MEDIA RELEASE: North Carolina could save millions in health costs with more efficient care, study says
New research from the NC Justice Center's Health Access Coalition says studying the variation in surgery rates across communities could yield serious benefits
RALEIGH (March 30, 2009) -- North Carolina could save millions in health costs with more efficient, patient-centered care, says a new report released this morning.
From community to community in North Carolina there is great variation in the frequency of surgical procedures - variation that can't be explained by disease rates or factors such as age, sex, or race. In a new paper entitled "Different City, Different Treatment: Saving Money and Improving Care in North Carolina," a health policy analyst says that this variance in surgery rates means where you live is more important than what you prefer in terms of your own medical care.
"Neighboring communities across North Carolina have widely different surgery rates," writes Adam Linker, health policy analyst with the NC Justice Center's Health Access Coalition. "By studying and limiting this variation the state could save money and give patients more control over their own health care."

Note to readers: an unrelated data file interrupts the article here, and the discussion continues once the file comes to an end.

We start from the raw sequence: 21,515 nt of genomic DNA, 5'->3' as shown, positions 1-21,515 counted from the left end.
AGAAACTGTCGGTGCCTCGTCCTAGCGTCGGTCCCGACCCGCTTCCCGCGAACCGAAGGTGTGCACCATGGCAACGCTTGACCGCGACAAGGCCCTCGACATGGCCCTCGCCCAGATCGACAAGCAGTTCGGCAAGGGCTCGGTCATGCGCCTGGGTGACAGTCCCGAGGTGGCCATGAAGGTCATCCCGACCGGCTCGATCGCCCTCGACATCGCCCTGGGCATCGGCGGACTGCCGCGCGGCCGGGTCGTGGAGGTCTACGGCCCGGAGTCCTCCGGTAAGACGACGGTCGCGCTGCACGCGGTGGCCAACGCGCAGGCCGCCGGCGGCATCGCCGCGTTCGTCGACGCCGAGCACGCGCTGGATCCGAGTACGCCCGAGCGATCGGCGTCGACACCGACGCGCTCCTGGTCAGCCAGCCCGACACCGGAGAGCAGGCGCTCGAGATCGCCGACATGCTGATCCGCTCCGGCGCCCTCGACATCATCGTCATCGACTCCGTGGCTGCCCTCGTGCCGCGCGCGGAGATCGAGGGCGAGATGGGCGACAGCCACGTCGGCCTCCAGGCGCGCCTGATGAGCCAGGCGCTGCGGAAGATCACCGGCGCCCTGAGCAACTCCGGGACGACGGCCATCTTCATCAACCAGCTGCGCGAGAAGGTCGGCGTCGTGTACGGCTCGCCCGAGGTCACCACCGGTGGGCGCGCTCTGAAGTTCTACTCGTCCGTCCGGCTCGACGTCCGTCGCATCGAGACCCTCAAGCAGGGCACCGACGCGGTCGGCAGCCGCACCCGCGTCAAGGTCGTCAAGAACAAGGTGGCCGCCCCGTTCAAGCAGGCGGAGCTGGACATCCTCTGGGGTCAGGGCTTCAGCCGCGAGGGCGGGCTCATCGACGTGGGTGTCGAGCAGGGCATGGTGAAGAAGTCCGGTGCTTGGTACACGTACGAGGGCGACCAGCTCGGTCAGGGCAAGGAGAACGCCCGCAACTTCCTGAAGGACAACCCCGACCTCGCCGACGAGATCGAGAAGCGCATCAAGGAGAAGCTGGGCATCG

This geographical difference in treatment, Linker says, means that physician preference is driving care even when multiple valid treatment options exist for a given diagnosis. The result is a system that is wasteful, inefficient and undermines patient choice.
FOR MORE INFORMATION, CONTACT: Adam Linker, 919.861.2074 (office), 252.375.6520 (mobile); Jeff Shaw, director of communications, NC Justice Center, 919.863.2402 (office), 503.551.3615 (mobile).